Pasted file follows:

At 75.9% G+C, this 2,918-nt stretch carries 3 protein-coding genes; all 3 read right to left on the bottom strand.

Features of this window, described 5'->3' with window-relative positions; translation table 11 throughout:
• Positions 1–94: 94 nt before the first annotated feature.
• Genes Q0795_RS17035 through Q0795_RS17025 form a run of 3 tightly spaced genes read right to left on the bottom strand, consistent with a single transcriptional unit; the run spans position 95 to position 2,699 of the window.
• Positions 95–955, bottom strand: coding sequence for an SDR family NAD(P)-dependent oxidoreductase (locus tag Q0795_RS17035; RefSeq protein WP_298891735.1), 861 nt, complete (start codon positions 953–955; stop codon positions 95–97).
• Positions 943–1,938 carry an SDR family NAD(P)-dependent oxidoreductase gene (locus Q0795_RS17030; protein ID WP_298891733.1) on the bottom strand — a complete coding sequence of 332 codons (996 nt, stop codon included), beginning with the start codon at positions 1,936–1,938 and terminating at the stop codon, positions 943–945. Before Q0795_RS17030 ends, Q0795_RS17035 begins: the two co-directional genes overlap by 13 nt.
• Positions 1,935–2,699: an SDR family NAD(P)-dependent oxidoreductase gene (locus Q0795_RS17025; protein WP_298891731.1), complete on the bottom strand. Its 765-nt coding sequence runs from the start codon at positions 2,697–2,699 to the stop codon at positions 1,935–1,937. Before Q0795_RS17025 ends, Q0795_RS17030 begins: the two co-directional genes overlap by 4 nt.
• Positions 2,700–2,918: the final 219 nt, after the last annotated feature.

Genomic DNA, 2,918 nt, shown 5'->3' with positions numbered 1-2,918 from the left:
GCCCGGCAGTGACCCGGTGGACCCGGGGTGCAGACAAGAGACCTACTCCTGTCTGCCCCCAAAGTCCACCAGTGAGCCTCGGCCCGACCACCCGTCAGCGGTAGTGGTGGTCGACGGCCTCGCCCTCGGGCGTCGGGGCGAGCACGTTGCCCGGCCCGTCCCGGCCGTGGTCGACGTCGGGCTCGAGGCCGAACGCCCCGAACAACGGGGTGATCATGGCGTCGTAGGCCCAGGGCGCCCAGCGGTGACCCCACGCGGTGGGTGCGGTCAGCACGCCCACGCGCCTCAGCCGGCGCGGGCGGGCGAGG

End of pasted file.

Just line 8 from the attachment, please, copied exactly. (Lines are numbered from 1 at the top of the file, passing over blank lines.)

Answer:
• Positions 2,700–2,918: the final 219 nt, after the last annotated feature.